The Nizkor Project: Remembering the Holocaust (Shoah)
Nuremberg, war crimes, crimes against humanity

The Trial of German Major War Criminals

Sitting at Nuremberg, Germany
29th July to 8th August 1946

One Hundred and Eighty-Ninth Day: Monday, 29th July, 1946
(Part 1 of 12)

[Page 1]

THE PRESIDENT: I call on the Chief Prosecutor of the Provisional Government of the Republic of France, M. Champetier de Ribes.

M. CHAMPETIER DE RIBES: Mr. President and gentlemen of the Tribunal:

On presenting the final address of the French Public Prosecutor, I beg the Tribunal to permit me to express the admiration and the gratitude of my country for the objectivity and calm with which these proceedings have been conducted.

In the course of the last nine months, the events of more than fifteen years of history have been evoked at this bar.

Germany's archives, those of them that the Nazis were unable to burn before their defeat, have yielded up their secrets.

We have heard numerous witnesses, whose testimony would have been lost to history but for the present trial.

All the facts have been presented with strict objectivity, leaving no room for passion nor even for sentiment. The Tribunal has excluded from the proceedings everything that in its opinion seemed insufficiently proved, everything that might have appeared to be dictated by a spirit of vengeance.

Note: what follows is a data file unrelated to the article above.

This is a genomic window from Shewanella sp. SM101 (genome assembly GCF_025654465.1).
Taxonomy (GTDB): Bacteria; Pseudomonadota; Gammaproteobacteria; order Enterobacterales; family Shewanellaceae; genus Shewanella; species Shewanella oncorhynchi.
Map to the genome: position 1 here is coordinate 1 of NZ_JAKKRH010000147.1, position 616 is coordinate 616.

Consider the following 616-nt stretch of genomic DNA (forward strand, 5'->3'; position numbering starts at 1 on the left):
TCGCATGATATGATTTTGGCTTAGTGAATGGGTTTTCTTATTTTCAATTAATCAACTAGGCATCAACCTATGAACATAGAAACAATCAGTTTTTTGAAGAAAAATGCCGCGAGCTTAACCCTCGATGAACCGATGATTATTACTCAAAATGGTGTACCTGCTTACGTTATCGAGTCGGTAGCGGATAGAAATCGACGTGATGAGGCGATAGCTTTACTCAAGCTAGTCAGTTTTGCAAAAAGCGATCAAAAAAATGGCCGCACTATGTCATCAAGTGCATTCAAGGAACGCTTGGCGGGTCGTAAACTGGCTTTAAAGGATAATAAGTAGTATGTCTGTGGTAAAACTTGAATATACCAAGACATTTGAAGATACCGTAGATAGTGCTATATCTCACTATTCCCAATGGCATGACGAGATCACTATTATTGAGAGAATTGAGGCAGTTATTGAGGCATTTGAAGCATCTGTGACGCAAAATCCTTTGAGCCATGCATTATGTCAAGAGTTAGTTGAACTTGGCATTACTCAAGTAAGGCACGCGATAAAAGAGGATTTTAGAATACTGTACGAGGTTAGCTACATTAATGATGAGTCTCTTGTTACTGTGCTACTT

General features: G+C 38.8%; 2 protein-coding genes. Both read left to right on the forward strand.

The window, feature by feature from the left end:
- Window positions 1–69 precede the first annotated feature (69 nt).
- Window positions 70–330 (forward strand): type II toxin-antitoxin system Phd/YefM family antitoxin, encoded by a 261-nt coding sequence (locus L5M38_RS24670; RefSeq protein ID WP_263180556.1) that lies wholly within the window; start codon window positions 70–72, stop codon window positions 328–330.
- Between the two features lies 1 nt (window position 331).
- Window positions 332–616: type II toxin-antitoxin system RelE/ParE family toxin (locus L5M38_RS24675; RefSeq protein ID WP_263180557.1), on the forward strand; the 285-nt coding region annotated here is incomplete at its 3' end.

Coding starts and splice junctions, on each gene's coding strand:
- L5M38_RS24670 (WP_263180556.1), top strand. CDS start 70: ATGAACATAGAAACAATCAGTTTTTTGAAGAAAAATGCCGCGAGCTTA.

For the chief concern of this trial is above all that of historical truth.

Thanks to it the historian of the future, as well as the chronicler of today, will know the truth of the political, diplomatic and military events of the most tragic period of our history; he will know the crimes of Nazism as well as the irresolution, the weaknesses, the omissions of the peace-loving democracies.

He will know that the work of twenty centuries of a civilization was almost destroyed by the return of ancient barbarism in a new guise, all the more brutal because more scientific.

He will know that the progress of mechanical science, modern means of propaganda, and the most devilish practices of a police which defied the most elementary rules of humanity, enabled a small minority of criminals within a few years to distort the collective conscience of a great people, and to transform the nation described by Dr. Sauter, at the conclusion of his speech in defence of von Schirach, as loyal, upright and full of virtue, into that of Hitler, Himmier, and Goebbels.

He will know that the real crime of these men was the conception of the gigantic plan of world domination and the attempt to realize it by every possible means.

By every possible means - that is, of course, by the breaking of pledges and by unleashing the worst of all wars of aggression, but, above all, by the scientific and systematic extermination of millions of human beings and more especially of certain national or religious groups whose existence hampered the hegemony of the Germanic race.

This is a crime so monstrous, so undreamt of in history throughout the Christian era up to the birth of Hitlerism, that the term "genocide" has had to be coined to define it and an accumulation of documents and testimonies has been needed to make it credible.

The perfect collaboration of the four Public Prosecutors has enabled it to be proved that this crime was possible; and, within the limits of those counts of the

[Page 2]